Today we would like to introduce Arne Jacobsen, the master of modernism born in Denmark.
Arne Jacobsen (1902-1971) was a Jewish modernist architect and designer.
His representative works include the architecture of the Scandinavian airport building, the Danish National Bank, the Radisson SAS Royal Hotel, and the various pieces of furniture that were produced to compose the architecture. The "Ant Chair (1952)" and "Seven Chair (1955)" designed by him are said to be the most sold chairs in the world. Chair" is still loved all over the world.
You may have seen it at least once in various scenes such as restaurants, offices, and hotels.
Born and raised in Copenhagen in 1902, Jacobsen is said to have painted over the ornate Victorian wallpaper in his bedroom as a child with white paint.
White walls are popular in modern times, but at the beginning of the 20th century, white walls were by no means commonplace. You could say I had a feeling.
By the time he turned 20, Jacobsen wanted to be a painter, but his father objected and he left home to work as a sailor on a passenger ship.
After that, his friend and architect Fleming Lassen recommended that he take up the path of architecture where he could make use of his talent for painting, and his talent blossomed. In 1929, together with Lassen, he presented a modernist-style "Future House" for a competition.
That same year, he opened his own architectural firm, and in 1934 designed one of his early masterpieces, the Bellavista Housing Complex on Bellevue Beach. Today, Jacobsen is well-known as a designer of furniture such as the Seven Chair and the Egg Chair, but he is also an architect with considerable ability. Jacobsen himself says that he designed the "Bella Vista Housing Complex" under the influence of Le Corbusier, a leading modernist architect and designer of the time.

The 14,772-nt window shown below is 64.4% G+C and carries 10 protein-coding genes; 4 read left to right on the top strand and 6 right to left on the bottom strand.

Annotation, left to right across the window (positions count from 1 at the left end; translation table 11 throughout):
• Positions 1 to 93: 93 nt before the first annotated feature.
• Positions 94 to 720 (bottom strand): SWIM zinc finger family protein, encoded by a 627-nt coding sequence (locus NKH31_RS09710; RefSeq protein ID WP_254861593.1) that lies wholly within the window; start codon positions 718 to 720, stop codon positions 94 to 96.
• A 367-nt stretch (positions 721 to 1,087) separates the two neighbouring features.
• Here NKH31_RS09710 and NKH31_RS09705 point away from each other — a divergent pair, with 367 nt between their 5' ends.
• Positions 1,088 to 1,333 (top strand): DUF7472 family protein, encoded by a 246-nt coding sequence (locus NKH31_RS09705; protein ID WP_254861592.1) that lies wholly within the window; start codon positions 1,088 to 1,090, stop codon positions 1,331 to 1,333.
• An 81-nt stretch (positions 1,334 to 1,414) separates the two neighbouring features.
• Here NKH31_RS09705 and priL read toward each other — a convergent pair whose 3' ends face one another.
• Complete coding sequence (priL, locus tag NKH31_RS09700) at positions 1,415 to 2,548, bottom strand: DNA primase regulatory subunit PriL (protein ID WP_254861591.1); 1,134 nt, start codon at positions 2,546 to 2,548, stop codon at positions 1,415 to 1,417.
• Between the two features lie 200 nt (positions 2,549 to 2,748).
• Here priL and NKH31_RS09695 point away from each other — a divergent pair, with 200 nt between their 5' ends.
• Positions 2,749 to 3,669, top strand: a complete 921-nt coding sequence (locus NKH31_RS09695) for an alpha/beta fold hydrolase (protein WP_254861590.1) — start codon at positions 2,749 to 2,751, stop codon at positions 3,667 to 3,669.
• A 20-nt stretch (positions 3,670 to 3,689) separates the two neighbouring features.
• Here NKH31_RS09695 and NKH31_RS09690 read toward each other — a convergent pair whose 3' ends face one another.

In 1940, when Denmark was occupied by Nazi Germany, Jacobsen, a Jew, fled to Sweden for fear of persecution. He spent the rest of World War II in Sweden, and after the war he resumed active design activities.
Many of Jacobsen's furniture designs are examples of the modern style, and his best-known work, the Seven Chair, was used in Louis Morley's famous 1963 photograph of Christine Keeler nude. It is also famous for (It is said that the chair actually used in the photo was not the real Seven Chair, but an imitation. is said to have been implied.)
Jacobsen is very stoic about his work, and instead of taking care of his family, he demands that the staff work virtually day and night, and if they don't like it, they can quit. He was notorious for being picky about his manufacturers and being acerbic and uncompromising.
On the other hand, like the painter Rousseau, he was absorbed in watercolor painting, learned about nature, and took care of plants.
He also has a lovely side, and Jacobsen's favorite food was baked goods. Even while I was there, I was conflicted that I wanted to stop thinking in work mode.
Also, since he was a child, Jacobsen loved to joke around and make people laugh, and even as an adult, he wore a hollowed-out melon and behaved like a clown, inviting laughter from those around him. You can feel his humane and adorable side.
All the furniture he designs are so smart and beautiful that you can't believe they were created more than 50 years ago, and you can feel the newness every time you look at them.
Next time, we will introduce in detail the masterpieces handled by SUPER VINTAGE from among the furniture designed by Jacobsen.
Please look forward to it.